[Week 23 of 52 Weeks to a Better Relationship With Your Child]
Why toddlers don’t have privacy rights
I have never met a toddler I can trust. That doesn’t mean they don’t have their endearing moments of (apparently) supreme thoughtfulness. But toddlers can go from sweet to impish in zero seconds flat. So, no, I don’t trust them.
When there are toddlers in the house, my radar is on. If I am in charge of the toddlers, my radar is tracking big time. They don’t get any privacy. I don’t have to knock before I enter. I don’t have to ask if I can watch what they are doing. I am more observant than the NSA.
Alas, or fortunately, depending on who you talk to, toddlers grow up. The question is: When are they grown up enough to have a reasonable expectation of privacy? I don’t think there is some magic age at which this happens. In a loving home with good communication, increased privacy for the children is something that will develop based on certain criteria.
- age and/or maturity of child
- particular activities ensuing
- who else is in the home
- recent history of child’s choices and behavior
- comparative sex of parent
When does sneaky matter?
The younger a child is, the more likely, in my experience, it is that attempts to hide mean he or she is trying to get away with something. Certainly any child old enough to walk may just wander to another room without nefarious plans, but even if he isn’t trying to hide, there is more than one reason to check on him whether or not he “wants to be alone.”
Obviously safety is a major concern. It is pretty amazing how fast a four year old can get out her father’s shaving supplies and go for the jugular. I do speak from experience. I don’t care how much privacy she might want in the bathroom, it is not healthy for her.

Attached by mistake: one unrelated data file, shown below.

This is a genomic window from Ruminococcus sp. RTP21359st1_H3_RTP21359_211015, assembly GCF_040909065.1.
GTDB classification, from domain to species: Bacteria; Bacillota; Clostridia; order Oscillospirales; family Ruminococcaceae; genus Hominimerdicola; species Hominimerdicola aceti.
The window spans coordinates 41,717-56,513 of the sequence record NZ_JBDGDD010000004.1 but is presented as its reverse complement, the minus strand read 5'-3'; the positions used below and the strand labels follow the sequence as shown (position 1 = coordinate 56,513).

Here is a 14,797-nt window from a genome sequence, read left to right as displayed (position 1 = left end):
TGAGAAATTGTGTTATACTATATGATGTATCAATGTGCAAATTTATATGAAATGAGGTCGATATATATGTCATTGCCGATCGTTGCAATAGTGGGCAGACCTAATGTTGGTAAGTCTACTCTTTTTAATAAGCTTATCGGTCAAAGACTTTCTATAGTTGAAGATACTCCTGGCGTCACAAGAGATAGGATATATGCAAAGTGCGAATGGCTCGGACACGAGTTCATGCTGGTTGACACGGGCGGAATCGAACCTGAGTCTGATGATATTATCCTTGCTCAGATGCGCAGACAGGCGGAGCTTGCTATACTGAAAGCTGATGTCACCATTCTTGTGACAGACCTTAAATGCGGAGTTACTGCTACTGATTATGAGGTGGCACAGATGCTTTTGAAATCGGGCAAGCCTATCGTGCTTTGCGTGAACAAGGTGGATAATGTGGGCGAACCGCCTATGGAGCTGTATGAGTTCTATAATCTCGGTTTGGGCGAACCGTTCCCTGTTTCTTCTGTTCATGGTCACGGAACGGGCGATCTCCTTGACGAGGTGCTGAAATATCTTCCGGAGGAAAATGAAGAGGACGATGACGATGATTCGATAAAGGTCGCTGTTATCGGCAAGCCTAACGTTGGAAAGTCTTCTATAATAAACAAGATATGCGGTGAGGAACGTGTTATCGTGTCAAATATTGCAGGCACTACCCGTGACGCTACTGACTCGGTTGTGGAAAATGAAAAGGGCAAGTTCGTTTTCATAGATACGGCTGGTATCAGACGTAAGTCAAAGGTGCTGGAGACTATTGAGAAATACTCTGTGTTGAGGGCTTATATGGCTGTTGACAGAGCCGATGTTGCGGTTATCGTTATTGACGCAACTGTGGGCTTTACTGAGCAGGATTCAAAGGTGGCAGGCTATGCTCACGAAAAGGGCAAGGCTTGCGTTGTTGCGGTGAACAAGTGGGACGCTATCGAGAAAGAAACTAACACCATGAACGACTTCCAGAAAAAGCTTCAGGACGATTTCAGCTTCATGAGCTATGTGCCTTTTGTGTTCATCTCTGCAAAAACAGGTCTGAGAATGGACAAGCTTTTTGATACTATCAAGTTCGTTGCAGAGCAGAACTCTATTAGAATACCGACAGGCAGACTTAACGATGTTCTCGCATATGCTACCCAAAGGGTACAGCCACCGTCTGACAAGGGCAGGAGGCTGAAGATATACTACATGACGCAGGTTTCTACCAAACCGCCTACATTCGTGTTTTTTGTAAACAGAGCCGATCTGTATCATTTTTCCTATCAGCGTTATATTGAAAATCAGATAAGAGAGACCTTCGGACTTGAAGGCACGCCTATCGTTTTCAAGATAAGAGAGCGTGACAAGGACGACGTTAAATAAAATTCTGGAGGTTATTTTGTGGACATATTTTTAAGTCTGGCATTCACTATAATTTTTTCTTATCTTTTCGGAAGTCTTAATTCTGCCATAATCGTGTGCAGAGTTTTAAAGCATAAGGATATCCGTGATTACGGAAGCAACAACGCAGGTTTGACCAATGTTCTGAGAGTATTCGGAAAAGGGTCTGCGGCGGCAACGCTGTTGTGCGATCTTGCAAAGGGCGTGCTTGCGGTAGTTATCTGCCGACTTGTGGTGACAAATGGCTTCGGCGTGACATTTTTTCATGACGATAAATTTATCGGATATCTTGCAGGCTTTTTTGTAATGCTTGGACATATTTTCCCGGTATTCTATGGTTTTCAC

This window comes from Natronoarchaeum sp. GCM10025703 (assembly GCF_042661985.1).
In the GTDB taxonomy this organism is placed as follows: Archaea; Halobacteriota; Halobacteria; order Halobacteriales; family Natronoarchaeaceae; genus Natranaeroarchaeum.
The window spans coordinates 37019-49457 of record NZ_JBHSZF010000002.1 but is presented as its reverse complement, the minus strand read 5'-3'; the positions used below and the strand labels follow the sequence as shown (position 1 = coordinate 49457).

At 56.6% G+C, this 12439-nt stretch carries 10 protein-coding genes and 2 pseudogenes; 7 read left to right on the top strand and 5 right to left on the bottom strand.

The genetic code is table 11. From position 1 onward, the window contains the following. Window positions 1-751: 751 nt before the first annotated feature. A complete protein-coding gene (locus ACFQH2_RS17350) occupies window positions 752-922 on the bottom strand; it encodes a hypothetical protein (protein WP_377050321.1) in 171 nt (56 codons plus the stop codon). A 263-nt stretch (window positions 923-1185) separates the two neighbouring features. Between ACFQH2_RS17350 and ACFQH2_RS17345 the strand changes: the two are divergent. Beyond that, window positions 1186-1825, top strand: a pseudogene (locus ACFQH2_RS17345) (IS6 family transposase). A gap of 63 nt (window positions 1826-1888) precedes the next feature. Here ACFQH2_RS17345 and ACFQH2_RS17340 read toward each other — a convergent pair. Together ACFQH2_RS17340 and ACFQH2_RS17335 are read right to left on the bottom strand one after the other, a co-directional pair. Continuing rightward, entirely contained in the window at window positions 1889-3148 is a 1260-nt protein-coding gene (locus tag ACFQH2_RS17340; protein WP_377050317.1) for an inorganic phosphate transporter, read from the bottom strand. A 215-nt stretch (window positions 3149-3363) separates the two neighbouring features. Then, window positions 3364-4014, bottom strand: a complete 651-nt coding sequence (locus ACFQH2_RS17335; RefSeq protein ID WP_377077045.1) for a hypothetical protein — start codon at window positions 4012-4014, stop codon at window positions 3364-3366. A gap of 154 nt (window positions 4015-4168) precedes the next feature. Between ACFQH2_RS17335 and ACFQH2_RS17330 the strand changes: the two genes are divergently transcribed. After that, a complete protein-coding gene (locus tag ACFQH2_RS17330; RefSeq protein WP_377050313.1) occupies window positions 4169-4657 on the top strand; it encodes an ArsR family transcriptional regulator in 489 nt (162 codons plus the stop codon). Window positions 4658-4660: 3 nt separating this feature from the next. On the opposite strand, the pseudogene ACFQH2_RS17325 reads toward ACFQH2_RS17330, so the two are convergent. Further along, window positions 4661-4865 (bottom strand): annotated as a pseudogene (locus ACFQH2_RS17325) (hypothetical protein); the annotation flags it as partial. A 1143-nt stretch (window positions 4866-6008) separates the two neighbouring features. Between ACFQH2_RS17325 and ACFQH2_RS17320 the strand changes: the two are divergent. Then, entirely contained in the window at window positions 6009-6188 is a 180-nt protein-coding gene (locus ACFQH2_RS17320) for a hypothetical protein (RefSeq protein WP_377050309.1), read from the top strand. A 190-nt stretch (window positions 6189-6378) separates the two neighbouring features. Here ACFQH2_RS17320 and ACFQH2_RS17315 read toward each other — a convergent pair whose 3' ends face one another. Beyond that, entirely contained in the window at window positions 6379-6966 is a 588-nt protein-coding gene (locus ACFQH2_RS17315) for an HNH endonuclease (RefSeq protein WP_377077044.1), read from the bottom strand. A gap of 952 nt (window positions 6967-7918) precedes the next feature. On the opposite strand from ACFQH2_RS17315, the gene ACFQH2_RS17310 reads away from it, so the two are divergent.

Destruction is another issue. It is very difficult to child-proof a house. There is no substitute for supervision – and even that will never be 100 percent. A parent can only keep trying. That’s why I have a beautiful cross stitched picture hanging in my house with mended scissor slash section across it’s skyline. That little fiasco was a three year old’s attempt to work on mommy’s project for her… in secret. I’m glad I interrupted when I did.
The naked truth
Young children are unconcerned about being seen naked, until one day they just are. I have always taken this as an indicator that it is time to begin giving them some privacy. I have seen some instances where it is necessary for a parent to intervene and say, “No, it is time to be concerned about that now.” However, even with this issue it is not necessarily done in an all or nothing sort of way.
As long as children need parents, their parents have the prerogative to decide how much privacy is appropriate for a given situation. Such privacy may be temporary and subject to quick reversal. It is similar to the issue of property rights that I discussed in Guidelines to Children’s Property Rights in the Home.
Why do you want that door closed?
There are times for closed doors. Sometimes someone really wants quiet. Or maybe there is gift wrapping going on. Those are just a couple of examples. However, I think a general open door policy for children in a family is a good policy.
Open doors keep children honest and interactive. There really shouldn’t be much that is going on in a child’s life that a door needs to be closed for. It avoids regular conflict about why a door is closed, if you have an open door policy. It makes closing doors with a bad attitude less of an option.
This means that it becomes normal to explain reasons for a closed door. The idea is not that a child is subject to a parent’s arbitrary whims of power, but rather that the child is led in deciding how and when to put a barrier between himself and the rest of the family. He can learn to use closed doors in appropriate ways, but see the relational value in open doors.
Who is in there with you?
There definitely comes a point at which a child needs to make more of their own decisions about who they spend time with and how. After all, one of the main goals of parenting is to help a child develop self-control and discernment. At some point, they need to really practice these decisions, solo.